SBPD Accused of Police Brutality

by Ethan Stewart

Emotions ran high this week at City Hall as several UCSB
students — a majority of them black — publicly accused the Santa
Barbara Police Department of brutality during a late-night arrest
gone terribly wrong last week. With Police Chief Cam Sanchez
looking on, a dozen witnesses gave their accounts of the scene
outside Cooney’s Bar late last Thursday night, relaying teary and
outraged stories of unwarranted pepper spraying, excessive use of
batons, and a woman being “dragged by her hair across the street
with her breast hanging out.” While the council was prevented by
state law to take any action on the ordeal, several board members
looked visibly shaken by the testimony. After the meeting, a de
facto spokesperson for the students — biology major Ashleigh Rucker
— alluded to the future of the issue. “Contrary to what was
reported, there was no riot,” she said. “We were attacked. … The
people who did this to us must know that we will not be silent. We
will be heard and we are coming.”

Speaking before the council meeting, police spokesperson Paul
McCaffery said, “We can’t always do our jobs perfectly, but that
was a very difficult night and I think a lot of people had
misperceptions about what was going on.” Police Chief Cam Sanchez
promised the City Council that his department was already looking
into the matter, admitting that the skirmish — which lasted nearly
an hour and effectively closed down the 500 block of Anacapa Street
— “just got out of hand.” According to the police report, the
trouble started just before 2 a.m. when officers on regular bar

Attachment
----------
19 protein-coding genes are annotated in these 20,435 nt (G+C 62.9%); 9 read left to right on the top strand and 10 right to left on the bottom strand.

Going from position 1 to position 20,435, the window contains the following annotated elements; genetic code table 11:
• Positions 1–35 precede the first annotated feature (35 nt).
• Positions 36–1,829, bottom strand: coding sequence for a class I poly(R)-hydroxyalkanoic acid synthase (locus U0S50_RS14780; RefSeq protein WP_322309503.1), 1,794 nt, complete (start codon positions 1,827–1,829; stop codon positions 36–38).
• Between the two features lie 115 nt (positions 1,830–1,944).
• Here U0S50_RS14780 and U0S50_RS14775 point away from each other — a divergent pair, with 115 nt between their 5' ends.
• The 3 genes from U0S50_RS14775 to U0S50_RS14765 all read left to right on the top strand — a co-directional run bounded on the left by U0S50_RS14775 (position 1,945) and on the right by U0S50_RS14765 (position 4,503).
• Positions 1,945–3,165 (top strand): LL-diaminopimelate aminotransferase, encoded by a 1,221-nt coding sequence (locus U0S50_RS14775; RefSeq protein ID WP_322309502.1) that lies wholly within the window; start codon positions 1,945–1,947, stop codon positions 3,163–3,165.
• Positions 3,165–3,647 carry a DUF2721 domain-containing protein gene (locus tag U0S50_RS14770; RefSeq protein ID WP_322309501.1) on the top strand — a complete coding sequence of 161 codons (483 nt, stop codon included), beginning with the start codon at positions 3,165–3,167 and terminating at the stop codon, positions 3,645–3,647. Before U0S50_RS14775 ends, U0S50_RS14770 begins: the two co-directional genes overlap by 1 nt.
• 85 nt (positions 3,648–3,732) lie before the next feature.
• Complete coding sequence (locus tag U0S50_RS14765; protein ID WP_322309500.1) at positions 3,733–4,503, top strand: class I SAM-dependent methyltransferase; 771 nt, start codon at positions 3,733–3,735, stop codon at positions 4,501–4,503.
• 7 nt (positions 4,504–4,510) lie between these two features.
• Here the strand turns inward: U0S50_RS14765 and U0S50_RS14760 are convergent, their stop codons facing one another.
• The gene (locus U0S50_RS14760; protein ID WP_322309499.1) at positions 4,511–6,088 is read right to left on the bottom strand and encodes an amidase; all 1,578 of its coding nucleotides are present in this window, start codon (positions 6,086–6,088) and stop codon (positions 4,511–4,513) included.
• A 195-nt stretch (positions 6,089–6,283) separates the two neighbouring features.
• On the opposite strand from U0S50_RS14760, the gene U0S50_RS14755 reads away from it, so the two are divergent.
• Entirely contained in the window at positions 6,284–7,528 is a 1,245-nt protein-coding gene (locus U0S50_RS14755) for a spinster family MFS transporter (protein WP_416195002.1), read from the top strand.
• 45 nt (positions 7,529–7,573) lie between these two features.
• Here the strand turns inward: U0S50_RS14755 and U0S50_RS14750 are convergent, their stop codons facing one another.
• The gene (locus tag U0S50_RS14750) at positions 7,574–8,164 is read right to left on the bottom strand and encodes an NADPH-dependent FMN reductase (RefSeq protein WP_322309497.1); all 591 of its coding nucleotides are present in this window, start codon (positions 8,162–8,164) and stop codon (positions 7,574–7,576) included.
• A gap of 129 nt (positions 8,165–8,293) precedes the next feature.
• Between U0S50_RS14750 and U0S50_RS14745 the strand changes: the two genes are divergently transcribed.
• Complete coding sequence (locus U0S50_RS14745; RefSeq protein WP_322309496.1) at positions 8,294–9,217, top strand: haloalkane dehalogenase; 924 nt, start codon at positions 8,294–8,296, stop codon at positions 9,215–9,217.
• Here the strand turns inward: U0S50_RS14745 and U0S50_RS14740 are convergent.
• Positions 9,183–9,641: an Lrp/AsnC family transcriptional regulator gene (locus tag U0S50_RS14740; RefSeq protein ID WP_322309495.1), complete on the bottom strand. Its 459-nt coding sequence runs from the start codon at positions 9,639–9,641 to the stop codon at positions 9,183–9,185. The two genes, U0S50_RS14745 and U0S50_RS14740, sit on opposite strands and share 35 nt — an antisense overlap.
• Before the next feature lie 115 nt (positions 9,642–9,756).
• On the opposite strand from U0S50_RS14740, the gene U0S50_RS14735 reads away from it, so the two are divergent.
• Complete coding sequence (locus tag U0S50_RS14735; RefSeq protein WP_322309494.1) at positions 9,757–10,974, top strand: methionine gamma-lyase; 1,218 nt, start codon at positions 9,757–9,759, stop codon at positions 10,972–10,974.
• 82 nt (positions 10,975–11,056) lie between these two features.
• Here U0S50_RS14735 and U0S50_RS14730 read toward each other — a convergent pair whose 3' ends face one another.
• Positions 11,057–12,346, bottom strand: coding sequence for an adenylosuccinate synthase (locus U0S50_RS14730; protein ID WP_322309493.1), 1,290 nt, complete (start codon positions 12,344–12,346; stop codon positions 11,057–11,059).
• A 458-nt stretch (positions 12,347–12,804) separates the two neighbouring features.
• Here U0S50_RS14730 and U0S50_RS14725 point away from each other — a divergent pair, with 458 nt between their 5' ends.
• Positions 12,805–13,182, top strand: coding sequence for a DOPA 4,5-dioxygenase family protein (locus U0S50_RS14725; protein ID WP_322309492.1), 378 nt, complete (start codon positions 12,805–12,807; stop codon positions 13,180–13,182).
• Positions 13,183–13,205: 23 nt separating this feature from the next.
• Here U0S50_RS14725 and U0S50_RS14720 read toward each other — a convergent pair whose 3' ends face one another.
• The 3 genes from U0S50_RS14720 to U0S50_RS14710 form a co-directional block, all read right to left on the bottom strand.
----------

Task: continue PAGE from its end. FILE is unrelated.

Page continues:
patrol witnessed a fight between two men — both black — on the
sidewalk outside of Cooney’s. As the officers arrested 22-year-old
Donald Blivens — a U.S. Air Force serviceman currently stationed in
Kansas — for assaulting UCSB student Reggie Smith, they were
surrounded by angry friends of Blivens who hurled insults and
threats at the officers, demanding that they release their friend
and accusing them of racial bias. Outnumbered by an estimated 300
people in the streets, the cops called for backup and about 15
officers — including sheriff’s deputies and California Highway
Patrol — responded. In the ensuing chaos, the report continues, the
police used pepper spray, batons, and a dog to control the crowd;
they arrested two young women for interfering and another young man
for challenging them to a fight.

However, Tuesday’s City Council testimony — which included
comments from one of the arrested women — presented a far different
account. According to witnesses, the young women were out
celebrating their upcoming college graduation at hip-hop night when
they saw a classmate of theirs unconscious on the ground with
“three cops just standing there, laughing.” They approached their
friend to see if he was all right, and were told by the police to
“move along.” When they refused and tried to return to their
unconscious friend, they were hit with batons and pepper sprayed.
“I feared for my life and for what? Because I wanted to see if my
friend was okay?” said Rucker, who was hit in the chest and arm
with a baton and pepper sprayed in the face. Meron Meshesha — one
of the women arrested — added, “I was terrified. I couldn’t breathe
… there was a baton or a knee jammed in my back and I was crying. …
My shirt fell down in front of hundreds of people and I was being
dragged by my hair across the street and I didn’t know why. … When
my friends tried to help me, they were beaten and pepper sprayed.
It was a nightmare.” As for whether or not the women were in fact
defending Blivens, Rucker said she didn’t know him and never saw
him or the punch he allegedly threw. Police representatives met
with several of the students after the meeting in hopes of getting
their official testimony for the ongoing investigation.


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